The fragmented European response to the migrant crisis splintered further Thursday when Sweden announced it would impose temporary border controls, a move that goes against European Union’s open-border policy.

Swedish officials say the checks, which will last  for 10 days, will help them register the thousands of asylum-seekers entering the country, according to the BBC. Officials stressed the checks were put in place to maintain order and maintain security, and said anyone requesting asylum would not be turned back. They also said the controls are in line with EU rules.

EU law allows people to move freely without passports within the internal borders of the Schengen area, which comprises of 26 European countries, including Sweden. Stefan Lofven, the prime minister of Sweden, said Thursday the most severe migrant crisis since World War II has created a dire need for “another system” of intra-bloc travel. Donald Tusk, the president of the European Council, agreed.

“I have no doubt without effective control of our external borders, the Schengen rules will not survive,” he said Thursday.

Sweden, a country of 9.6 million, is taking in more asylum-seekers per capita than any other European nation. About 10,000 asylum-seekers arrive in Sweden each week, and the country has run out of short-term space to house them, according to The Guardian. Nearly 200,000 migrants are expected to arrive there this year.

Sweden’s border policy is one effort of many in a months-long frazzled and uncoordinated European response to a historic influx of migrants and refugees, many of whom are fleeing war and poverty in the Middle East, Africa, and elsewhere. European and African leaders met in Malta this week to discuss the crisis, but the fruits of the meeting have already been labeled as falling short of what’s needed. European leaders on Thursday signed an aid deal worth $1.9 billion with African leaders that would help in repatriating migrants who are not granted asylum in European nations. (About 150,000 people from African countries have crossed the Mediterranean this year.) But Macky Sall, the president of Senegal, said the agreement could still “be improved” and argued “you cannot insist on Africans being readmitted to their countries of origin when you are welcoming Syrians and others.”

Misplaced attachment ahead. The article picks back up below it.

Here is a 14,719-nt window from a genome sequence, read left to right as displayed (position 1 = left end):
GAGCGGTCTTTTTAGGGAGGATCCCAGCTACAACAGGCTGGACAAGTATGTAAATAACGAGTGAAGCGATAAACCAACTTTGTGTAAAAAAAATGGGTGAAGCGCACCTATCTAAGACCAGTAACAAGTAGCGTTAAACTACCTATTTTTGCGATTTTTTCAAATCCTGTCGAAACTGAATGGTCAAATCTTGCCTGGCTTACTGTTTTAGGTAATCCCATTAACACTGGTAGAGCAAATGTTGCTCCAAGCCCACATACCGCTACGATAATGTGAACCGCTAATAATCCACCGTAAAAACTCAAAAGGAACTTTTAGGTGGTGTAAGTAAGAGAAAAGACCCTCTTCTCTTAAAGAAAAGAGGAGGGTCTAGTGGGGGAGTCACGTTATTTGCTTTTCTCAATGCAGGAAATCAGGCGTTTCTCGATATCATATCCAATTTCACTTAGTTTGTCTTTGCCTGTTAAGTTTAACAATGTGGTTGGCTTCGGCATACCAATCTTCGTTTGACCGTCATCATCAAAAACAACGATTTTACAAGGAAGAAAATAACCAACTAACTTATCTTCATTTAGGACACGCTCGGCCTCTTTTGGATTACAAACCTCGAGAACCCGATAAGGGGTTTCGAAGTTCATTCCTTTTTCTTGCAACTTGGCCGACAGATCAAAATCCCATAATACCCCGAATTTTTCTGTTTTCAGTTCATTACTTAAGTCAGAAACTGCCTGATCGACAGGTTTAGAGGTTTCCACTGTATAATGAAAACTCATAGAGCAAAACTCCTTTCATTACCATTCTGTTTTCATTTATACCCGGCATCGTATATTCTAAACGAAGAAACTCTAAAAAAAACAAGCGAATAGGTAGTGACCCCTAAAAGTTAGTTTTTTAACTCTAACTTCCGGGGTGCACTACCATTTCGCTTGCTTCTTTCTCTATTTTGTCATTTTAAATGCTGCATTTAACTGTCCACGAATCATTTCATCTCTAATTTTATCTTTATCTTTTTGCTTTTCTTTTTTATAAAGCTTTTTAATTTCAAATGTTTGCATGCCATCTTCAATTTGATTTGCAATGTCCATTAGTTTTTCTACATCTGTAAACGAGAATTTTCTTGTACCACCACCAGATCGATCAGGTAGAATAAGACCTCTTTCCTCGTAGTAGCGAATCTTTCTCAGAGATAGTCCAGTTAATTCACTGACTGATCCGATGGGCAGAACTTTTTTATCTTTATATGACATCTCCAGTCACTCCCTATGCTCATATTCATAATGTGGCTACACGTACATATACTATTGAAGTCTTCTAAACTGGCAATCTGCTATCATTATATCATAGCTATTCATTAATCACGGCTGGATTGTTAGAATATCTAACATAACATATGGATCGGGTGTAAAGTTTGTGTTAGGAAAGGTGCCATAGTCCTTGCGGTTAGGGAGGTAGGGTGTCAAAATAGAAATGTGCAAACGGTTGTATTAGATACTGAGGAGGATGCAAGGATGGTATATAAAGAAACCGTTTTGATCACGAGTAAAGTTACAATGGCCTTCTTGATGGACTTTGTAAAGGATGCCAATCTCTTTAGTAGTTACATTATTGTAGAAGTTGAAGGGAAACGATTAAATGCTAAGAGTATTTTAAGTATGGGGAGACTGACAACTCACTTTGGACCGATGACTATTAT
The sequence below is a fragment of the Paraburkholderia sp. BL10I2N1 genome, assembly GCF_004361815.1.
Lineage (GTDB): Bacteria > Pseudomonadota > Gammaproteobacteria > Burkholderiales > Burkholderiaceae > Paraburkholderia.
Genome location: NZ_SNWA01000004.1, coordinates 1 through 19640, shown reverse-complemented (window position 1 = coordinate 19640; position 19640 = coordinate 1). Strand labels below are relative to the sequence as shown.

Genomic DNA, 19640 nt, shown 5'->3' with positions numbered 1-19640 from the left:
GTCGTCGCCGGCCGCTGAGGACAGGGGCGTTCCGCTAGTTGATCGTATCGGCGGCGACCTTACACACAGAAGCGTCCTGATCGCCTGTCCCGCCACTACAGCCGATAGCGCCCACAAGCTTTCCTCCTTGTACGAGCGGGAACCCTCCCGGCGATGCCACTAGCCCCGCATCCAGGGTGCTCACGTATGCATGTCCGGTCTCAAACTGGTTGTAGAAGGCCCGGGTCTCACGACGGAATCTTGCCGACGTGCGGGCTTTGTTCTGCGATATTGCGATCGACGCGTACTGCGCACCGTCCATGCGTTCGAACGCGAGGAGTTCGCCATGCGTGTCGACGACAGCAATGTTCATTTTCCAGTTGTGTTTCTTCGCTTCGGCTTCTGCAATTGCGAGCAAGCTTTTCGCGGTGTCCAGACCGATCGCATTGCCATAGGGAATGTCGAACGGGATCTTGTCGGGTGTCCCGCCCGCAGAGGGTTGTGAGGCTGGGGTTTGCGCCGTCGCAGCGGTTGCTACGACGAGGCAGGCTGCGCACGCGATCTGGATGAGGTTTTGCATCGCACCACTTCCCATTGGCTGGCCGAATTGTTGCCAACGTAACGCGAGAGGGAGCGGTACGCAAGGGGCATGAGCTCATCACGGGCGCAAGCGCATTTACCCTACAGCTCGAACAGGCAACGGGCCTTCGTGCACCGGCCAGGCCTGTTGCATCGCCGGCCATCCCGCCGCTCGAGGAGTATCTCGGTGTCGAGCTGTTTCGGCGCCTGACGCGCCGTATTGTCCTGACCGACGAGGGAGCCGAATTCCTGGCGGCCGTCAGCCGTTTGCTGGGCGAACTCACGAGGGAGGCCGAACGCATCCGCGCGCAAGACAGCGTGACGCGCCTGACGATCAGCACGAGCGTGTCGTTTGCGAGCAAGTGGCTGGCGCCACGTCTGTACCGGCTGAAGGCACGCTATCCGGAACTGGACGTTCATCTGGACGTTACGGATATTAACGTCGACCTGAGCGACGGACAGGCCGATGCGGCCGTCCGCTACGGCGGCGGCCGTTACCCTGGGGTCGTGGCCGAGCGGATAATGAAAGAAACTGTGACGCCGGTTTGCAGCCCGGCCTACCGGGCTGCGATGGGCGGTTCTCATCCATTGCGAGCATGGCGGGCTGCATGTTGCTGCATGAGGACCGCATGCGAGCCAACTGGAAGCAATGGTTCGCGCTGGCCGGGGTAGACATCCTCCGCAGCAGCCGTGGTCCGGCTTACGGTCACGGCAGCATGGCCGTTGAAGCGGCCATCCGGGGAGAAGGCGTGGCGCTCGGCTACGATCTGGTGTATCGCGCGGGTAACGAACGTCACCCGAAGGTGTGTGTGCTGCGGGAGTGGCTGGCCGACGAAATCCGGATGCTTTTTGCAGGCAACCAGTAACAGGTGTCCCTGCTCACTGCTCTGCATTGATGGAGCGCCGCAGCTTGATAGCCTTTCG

European nations have largely acted alone in attempting to manage the crisis. Hungary—the major transit country for people trying to reach Germany, Sweden, and other, richer nations— constructed razor-wire fences along its borders with Croatia and Serbia last month. Slovenia, to which thousands flocked when Hungary became nearly inaccessible, began building its own barrier with Croatia on Wednesday. Germany, which openly welcomed Syrian refugees in August despite EU rules, announced this week it would send more Syrian refugees back to the first EU country they entered in cases when that is a “realistic possibility.” Berlin excluded Greece, the first point of entry for most asylum-seekers, from the measure, a decision that has riled the Hungarian government. And Finland’s interior ministry said recently that due to a surge in the number of asylum-seekers, authorities “are no longer able to provide them with as high-quality reception services as before” and “are prepared to resort to tent and container accommodation.”

EU leaders did mostly come together on plan in September, agreeing to distribute 160,000 migrants across the bloc. But the progress on that has been meager, with only 130 resettled so far.

Swedish authorities have already begun monitoring trains and ferries arriving from mainland Europe. Fredrik Bengtsson, spokesman for the Swedish Migration Agency, told the BBC the organization was transporting people at border by bus to its offices for registration, but “once they get there quite a lot don’t enter and get registered but disappear.”